Blu-ray &Hardware Steven Kippel on 23 Jul 2007

Hitachi Showcases Blu-ray Camcorder for First Time

Hitachi Showcases Blu-ray Camcorder for First Time

An industry first, Hitachi has announced a hand-held HD camcorder which records MPEG-4/H.264 directly to a Blu-ray Disc. (It also supports MPEG-2/Motion JPEG for standard definition recording.) The camera will be released in Japan this Autumn as part of Hitachi’s Wooo line-up. If you haven’t heard of Wooo, don’t worry because I haven’t either. Pricing has not been announced.

The Wooo camera records 1080p video, via its 5.3-megapixel CMOS sensor, onto the 7.8GB 8cm Blu-ray disc, not the 12cm BD that holds 25GB per layer. Judging by the disc capacity, it look like a single 8cm BD will hold just under 2 hours of HD video – which should be enough for the casual home movie maker. Somehow I don’t see a lot of people lining up to record their daughter’s birthday party in pristine 1080p.

Hitachi Wooo Blu-ray Disc HD Camcorder

This will be the first 8cm BD drive available, and it will support BD-RE/R and DVD-RAM/RW/R playback. Hitachi boasts silent operation due to implementing Partial-Constant Angular Velocity.

While this is an intriguing concept, and a first for the Blu-ray Disc format, I’m not sure optical media is going to be the preferred medium for camcorders in the future. This next decade will find most people will drop their movie files on their computer and edit them before burning it to a DVD, so an HDD based HD camcorder seems more practical.

Still, kudos to Hitachi for being the first to offer this solution.

Originally reported by Impress (Japanese)

2 Responses to “Hitachi Showcases Blu-ray Camcorder for First Time”

  1. on 23 Jul 2007 at 12:55 PM 1.Wesley Novack said …

    I agree that a HiDef camcorder that records to a hard disk drive or a solid state drive will probably be more attractive. Interesting product though!

  2. on 02 Aug 2007 at 4:52 PM 2.Mini Blu-ray Discs, camcorders on their way » Blu-ray, HD DVD, info at said …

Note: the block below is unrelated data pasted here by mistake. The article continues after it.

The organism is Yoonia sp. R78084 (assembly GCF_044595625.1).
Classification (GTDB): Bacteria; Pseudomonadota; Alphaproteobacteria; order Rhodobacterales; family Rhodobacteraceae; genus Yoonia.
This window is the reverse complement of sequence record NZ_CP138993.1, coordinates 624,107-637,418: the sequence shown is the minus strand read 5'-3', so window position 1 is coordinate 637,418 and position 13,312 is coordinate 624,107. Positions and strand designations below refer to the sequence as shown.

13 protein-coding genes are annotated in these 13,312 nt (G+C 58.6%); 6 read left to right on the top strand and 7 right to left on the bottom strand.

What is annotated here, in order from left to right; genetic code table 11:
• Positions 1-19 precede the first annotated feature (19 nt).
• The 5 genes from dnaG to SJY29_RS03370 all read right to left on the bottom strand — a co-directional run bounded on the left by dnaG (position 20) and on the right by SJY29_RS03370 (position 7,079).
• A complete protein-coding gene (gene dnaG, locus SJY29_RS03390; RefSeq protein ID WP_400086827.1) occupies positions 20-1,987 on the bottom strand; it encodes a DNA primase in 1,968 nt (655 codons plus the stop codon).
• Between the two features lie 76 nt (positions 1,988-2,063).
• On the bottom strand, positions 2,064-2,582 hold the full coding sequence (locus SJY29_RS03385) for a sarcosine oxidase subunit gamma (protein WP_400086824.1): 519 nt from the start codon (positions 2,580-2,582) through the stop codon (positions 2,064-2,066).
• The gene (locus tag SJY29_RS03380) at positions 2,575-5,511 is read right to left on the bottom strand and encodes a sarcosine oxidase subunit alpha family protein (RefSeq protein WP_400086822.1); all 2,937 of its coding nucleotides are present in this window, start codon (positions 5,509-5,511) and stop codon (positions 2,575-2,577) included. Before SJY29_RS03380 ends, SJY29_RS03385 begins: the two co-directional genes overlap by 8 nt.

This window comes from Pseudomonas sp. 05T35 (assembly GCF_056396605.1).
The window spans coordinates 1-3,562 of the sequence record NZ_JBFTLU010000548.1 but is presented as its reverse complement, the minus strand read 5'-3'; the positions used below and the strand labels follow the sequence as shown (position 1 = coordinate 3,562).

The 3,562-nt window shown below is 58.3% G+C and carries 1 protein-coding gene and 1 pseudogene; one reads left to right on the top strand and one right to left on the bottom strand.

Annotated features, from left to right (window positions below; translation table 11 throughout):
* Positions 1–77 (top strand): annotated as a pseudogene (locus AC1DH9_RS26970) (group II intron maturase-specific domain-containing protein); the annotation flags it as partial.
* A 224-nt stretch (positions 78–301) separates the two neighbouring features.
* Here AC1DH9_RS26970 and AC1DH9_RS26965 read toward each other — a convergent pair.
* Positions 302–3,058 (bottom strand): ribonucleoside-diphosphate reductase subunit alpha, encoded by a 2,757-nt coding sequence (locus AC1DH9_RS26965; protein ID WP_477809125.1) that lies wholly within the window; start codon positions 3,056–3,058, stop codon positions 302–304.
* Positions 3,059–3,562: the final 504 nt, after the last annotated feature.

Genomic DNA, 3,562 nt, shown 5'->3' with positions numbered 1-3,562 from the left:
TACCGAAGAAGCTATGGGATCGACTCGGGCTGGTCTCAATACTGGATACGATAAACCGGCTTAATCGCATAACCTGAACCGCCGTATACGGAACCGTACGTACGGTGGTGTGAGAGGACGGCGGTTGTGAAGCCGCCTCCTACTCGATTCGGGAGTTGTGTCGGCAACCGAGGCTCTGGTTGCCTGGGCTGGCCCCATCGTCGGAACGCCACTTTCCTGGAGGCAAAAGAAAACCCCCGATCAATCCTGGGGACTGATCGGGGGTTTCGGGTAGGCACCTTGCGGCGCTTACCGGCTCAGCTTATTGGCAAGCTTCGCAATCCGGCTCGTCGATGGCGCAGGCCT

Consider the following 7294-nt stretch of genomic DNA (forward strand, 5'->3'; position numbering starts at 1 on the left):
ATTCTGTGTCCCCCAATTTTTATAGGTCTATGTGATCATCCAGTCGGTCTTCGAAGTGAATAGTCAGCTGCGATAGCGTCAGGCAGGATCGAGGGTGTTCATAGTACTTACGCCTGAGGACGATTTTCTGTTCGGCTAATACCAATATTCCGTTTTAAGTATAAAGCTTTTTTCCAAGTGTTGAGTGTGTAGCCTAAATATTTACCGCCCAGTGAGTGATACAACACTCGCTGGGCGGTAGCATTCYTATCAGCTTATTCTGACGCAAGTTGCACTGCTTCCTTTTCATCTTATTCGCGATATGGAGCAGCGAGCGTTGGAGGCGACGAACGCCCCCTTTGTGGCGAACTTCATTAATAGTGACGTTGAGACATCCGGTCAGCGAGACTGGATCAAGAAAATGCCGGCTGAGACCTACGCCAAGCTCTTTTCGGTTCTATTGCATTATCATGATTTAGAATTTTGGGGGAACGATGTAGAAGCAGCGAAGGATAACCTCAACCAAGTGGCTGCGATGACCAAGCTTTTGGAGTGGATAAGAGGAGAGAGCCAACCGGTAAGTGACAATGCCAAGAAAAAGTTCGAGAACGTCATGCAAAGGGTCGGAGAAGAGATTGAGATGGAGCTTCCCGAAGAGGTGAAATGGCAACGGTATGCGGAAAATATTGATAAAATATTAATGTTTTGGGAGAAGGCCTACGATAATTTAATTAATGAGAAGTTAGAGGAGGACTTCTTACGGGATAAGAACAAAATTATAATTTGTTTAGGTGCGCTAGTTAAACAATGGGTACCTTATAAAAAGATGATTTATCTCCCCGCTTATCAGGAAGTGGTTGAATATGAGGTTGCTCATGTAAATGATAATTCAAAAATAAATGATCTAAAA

[…] Mini Blu-ray Discs on their way Last month I had reported on Hitachi’s Blu-ray camcorder. Today I get to tell you the media for that camera is on its way just in time for the cameras. Verbatim and Imation are shipping the 8cm 7.5GB Blu-ray Disc to reach the market this month in Japan. The media will not be available in the States until BD-cameras are available here. Verbatim gave a price of $20 each “initially.” Imation has a $24.99 each for -R and $34.99 for -RE (re-writable) discs. The Verbatim discs are manufactured by MKM (Verbatim’s parent company) in Japan. Imation’s discs will use the TDK Life on Record brand and will be manufactured by TDK. This mini-BD is an unusual sized disc at 8cm across, and it appears it will only be used in camcorders at this time. The BDA developed this disc specifically for this type of application, much like HDMI’s 1.3 spec includes a mini-HDMI connector for cameras as well. At a 1920×1080 interlaced (1080i) resolution, one disc will hold one hour of continuous video. If you reduce the horizontal resolution to 1440×1080 interlaced, you can get up to two hours. There is some indication that double-sided discs will appear in the future, but nothing has been announced yet. Since they are Blu-ray, they will come with the proprietary hard-coat finish to prevent scratches and dust from accumulating on the surface. In the US, we should see these BD-cameras coming to market in October. Hitachi has unveiled two BD-cameras for the States. The DZ-BD70A will retail at $1,300 and will utilize the mini-BD. The big brother, DZ-BD7HA, is a hybrid camera with a 30GB hard drive that can hold up to four hours of video where you can edit the content before you burn it to the mini-BD. The DZ-BD7HA will sell at $1,500. Both cameras record in 1920×1080 interlaced video with a 5.3-megapixel CMOS sensor, and can take stills at 4.32-megapixels stored on an SD card. They also offer 10x optical zoom and HDMI output. I may have discounted Blu-ray as a camera format, but time will only tell how viable the platform is. It looks like Hitachi is banking on this technology taking off. Share this article: These icons link to social bookmarking sites where readers can share and discover new web pages. […]

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